From my session at the APABAL Convention in Palma, September 10th…
I like to take good photos to class: ones that will produce a lot of response and thus a lot of language. They invariably do not come from Google Images and never include boring things like watches (which could be drawn on the board), or mobile phones (which could be pulled out of a pocket) or people like David Beckham (who everyone knows anyway).
For the following activity, you need 6-8 photos; in my APABAL session I used photos of baby animals which I obtained from National Geographic's Photo of the Day, which I check every morning just in case there's something suitable for class, and save any that I might want to use.
I've not reproduced them here as I feel strongly that we shouldn't steal images to use on blogs; I don't have quite the same qualms about merely showing them to learners in class.
The activity, Stage 1
- Show the pictures one by one quite quickly (5-10 seconds each) on the interactive whiteboard (IWB) or using PowerPoint
- Turn the projector OFF
- On a single piece of paper, pairs of learners jot down the names of the animals, in the correct order, with as much detail (colours, numbers…) as possible
- Check how good their recall was (and, importantly, answer any vocab questions)
Now dictate the following, without making any reference to Stage 1:
- What's your name?
- Who's your best friend?
- What did you have for breakfast?
- What sports do you do?
- What else do you like doing?
- What's on your iPod?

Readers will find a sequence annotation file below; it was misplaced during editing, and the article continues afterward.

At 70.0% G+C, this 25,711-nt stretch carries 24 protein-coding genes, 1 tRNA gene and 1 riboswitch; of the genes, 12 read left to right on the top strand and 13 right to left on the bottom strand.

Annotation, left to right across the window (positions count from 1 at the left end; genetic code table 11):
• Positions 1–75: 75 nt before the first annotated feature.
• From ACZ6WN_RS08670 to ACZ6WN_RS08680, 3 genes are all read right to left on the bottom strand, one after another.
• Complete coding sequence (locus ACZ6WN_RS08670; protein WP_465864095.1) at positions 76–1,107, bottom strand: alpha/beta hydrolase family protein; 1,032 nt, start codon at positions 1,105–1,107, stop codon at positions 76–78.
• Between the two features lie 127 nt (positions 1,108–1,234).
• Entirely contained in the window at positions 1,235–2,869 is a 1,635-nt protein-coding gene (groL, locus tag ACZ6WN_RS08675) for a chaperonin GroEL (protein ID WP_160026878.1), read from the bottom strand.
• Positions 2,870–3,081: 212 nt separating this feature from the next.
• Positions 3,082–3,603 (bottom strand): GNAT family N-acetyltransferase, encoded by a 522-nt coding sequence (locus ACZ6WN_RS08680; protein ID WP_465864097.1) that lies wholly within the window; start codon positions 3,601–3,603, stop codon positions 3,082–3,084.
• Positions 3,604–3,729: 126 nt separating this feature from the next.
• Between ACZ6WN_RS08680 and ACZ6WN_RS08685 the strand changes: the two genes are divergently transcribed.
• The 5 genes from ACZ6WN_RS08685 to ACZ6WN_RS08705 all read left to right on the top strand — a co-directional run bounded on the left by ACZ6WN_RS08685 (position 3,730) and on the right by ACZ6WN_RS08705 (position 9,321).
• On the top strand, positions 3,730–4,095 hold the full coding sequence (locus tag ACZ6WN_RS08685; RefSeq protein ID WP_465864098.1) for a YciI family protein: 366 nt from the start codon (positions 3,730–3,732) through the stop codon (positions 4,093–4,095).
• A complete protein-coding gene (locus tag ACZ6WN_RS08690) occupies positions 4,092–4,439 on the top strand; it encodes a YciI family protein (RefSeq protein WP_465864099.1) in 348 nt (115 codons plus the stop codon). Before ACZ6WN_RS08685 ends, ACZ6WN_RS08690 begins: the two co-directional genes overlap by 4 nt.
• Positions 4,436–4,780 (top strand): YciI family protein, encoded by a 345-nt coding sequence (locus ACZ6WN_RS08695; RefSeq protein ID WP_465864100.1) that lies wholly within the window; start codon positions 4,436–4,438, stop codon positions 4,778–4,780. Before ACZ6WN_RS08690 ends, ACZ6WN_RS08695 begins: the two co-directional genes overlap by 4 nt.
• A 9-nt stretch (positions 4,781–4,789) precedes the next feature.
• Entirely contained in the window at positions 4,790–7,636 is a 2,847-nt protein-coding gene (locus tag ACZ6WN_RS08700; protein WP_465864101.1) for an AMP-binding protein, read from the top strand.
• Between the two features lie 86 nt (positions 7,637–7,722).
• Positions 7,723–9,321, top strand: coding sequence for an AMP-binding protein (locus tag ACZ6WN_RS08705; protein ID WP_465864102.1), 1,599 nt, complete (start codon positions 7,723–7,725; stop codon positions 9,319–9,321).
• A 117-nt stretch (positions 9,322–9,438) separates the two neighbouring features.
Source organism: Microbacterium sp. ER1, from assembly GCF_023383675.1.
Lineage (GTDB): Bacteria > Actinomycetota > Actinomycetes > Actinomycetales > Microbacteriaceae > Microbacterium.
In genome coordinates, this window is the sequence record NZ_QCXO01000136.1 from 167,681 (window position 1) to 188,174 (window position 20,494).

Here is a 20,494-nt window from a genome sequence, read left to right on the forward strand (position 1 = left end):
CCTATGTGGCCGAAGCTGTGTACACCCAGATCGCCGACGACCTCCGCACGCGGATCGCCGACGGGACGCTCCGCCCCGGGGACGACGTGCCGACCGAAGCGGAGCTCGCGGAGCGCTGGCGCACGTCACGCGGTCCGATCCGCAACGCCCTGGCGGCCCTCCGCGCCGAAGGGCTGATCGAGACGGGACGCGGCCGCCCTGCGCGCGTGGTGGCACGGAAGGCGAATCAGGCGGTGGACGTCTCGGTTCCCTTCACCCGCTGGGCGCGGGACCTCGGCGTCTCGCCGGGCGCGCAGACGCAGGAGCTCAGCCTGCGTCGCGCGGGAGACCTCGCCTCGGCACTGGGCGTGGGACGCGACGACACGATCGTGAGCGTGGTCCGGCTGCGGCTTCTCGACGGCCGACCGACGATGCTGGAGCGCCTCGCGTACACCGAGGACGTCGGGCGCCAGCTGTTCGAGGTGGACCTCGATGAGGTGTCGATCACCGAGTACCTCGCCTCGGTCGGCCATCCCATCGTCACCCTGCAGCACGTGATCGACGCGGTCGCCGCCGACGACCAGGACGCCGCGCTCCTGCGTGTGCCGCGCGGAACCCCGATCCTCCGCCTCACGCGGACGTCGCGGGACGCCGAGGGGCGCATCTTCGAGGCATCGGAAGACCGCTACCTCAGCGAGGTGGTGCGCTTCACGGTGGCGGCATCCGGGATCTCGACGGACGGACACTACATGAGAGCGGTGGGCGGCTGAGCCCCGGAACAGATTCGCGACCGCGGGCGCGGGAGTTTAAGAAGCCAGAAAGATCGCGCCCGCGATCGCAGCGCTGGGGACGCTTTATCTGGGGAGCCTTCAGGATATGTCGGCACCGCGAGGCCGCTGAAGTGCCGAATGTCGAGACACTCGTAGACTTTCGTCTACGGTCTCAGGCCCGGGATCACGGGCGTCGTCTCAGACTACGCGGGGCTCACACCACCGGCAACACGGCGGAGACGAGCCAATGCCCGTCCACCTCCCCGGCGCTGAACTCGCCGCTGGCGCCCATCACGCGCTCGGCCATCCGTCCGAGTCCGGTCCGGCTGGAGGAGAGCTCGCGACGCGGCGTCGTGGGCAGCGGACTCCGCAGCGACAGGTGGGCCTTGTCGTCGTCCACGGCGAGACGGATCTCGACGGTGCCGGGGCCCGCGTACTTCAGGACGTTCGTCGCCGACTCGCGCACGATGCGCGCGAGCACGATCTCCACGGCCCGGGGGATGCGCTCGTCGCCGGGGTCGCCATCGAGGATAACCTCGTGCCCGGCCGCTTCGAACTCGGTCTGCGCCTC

- Finish the sentence: "I once…"
- Individually, learners answer the questions dictated as if they were one of the animals in the photos
- Learners share their answers in groups of 4; their partners should try and guess which "animal" they are
- In pairs, chose one of the "stories" and expand it as they wish into a finished piece of writing (with each pair thus producing a single piece of collaborative writing)
- Learners post their work to the rest of the class via Edmodo or a shared class blog and (importantly, to maximize interaction) comment on each others' work
I like this activity as it makes minimum use of technology to get a maximum amount of interaction between the learners.
That's partly archived by having the learners work almost exclusively in pairs and/or groups, including at the collaborative writing stage.
Instead of using the word "Dictation", which causes teens (and others!) to moan, say "Can you just jot this down?". I like "dictation": it's a good exercise, especially if it's informal and interactive: if someone doesn't understand a word, they can ask for clarification. It also saves making a totally unnecessary photocopied "exercise".
Life.com is another superb place for images for class.